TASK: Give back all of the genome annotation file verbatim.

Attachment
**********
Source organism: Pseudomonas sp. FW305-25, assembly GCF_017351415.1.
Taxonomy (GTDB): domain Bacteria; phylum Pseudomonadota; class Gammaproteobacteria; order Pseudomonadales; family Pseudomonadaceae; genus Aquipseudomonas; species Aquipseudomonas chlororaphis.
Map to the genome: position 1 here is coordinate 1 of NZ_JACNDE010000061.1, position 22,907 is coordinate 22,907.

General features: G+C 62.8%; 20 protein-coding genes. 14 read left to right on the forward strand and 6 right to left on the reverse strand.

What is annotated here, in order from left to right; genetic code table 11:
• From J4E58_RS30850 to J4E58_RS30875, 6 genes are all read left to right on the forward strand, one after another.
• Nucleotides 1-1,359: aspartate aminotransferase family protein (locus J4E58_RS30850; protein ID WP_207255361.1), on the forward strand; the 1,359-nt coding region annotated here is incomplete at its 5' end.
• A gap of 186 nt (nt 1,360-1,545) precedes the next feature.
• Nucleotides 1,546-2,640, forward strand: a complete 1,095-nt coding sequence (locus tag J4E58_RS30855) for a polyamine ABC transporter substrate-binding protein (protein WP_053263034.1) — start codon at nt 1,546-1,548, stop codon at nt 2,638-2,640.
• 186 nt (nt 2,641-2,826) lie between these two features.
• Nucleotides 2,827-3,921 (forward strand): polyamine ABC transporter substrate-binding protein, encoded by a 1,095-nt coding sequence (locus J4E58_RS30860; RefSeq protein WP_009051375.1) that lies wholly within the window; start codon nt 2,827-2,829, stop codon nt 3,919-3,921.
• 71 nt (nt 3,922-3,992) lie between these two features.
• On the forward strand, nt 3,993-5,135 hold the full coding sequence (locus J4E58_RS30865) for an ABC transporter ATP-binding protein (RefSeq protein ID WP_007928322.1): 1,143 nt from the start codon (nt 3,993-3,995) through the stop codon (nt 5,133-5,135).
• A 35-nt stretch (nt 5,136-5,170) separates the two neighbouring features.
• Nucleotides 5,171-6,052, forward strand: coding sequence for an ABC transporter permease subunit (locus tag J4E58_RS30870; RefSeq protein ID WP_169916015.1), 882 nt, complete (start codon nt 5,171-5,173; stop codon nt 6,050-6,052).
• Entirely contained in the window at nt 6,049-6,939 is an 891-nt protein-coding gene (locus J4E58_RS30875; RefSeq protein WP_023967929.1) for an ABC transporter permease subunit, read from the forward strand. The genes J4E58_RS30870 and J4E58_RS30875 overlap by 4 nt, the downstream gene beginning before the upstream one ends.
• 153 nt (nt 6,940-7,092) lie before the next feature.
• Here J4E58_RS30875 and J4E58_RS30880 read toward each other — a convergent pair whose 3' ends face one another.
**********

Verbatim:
Source organism: Pseudomonas sp. FW305-25, assembly GCF_017351415.1.
Taxonomy (GTDB): domain Bacteria; phylum Pseudomonadota; class Gammaproteobacteria; order Pseudomonadales; family Pseudomonadaceae; genus Aquipseudomonas; species Aquipseudomonas chlororaphis.
Map to the genome: position 1 here is coordinate 1 of NZ_JACNDE010000061.1, position 22,907 is coordinate 22,907.

General features: G+C 62.8%; 20 protein-coding genes. 14 read left to right on the forward strand and 6 right to left on the reverse strand.

What is annotated here, in order from left to right; genetic code table 11:
• From J4E58_RS30850 to J4E58_RS30875, 6 genes are all read left to right on the forward strand, one after another.
• Nucleotides 1-1,359: aspartate aminotransferase family protein (locus J4E58_RS30850; protein ID WP_207255361.1), on the forward strand; the 1,359-nt coding region annotated here is incomplete at its 5' end.
• A gap of 186 nt (nt 1,360-1,545) precedes the next feature.
• Nucleotides 1,546-2,640, forward strand: a complete 1,095-nt coding sequence (locus tag J4E58_RS30855) for a polyamine ABC transporter substrate-binding protein (protein WP_053263034.1) — start codon at nt 1,546-1,548, stop codon at nt 2,638-2,640.
• 186 nt (nt 2,641-2,826) lie between these two features.
• Nucleotides 2,827-3,921 (forward strand): polyamine ABC transporter substrate-binding protein, encoded by a 1,095-nt coding sequence (locus J4E58_RS30860; RefSeq protein WP_009051375.1) that lies wholly within the window; start codon nt 2,827-2,829, stop codon nt 3,919-3,921.
• 71 nt (nt 3,922-3,992) lie between these two features.
• On the forward strand, nt 3,993-5,135 hold the full coding sequence (locus J4E58_RS30865) for an ABC transporter ATP-binding protein (RefSeq protein ID WP_007928322.1): 1,143 nt from the start codon (nt 3,993-3,995) through the stop codon (nt 5,133-5,135).
• A 35-nt stretch (nt 5,136-5,170) separates the two neighbouring features.
• Nucleotides 5,171-6,052, forward strand: coding sequence for an ABC transporter permease subunit (locus tag J4E58_RS30870; RefSeq protein ID WP_169916015.1), 882 nt, complete (start codon nt 5,171-5,173; stop codon nt 6,050-6,052).
• Entirely contained in the window at nt 6,049-6,939 is an 891-nt protein-coding gene (locus J4E58_RS30875; RefSeq protein WP_023967929.1) for an ABC transporter permease subunit, read from the forward strand. The genes J4E58_RS30870 and J4E58_RS30875 overlap by 4 nt, the downstream gene beginning before the upstream one ends.
• 153 nt (nt 6,940-7,092) lie before the next feature.
• Here J4E58_RS30875 and J4E58_RS30880 read toward each other — a convergent pair whose 3' ends face one another.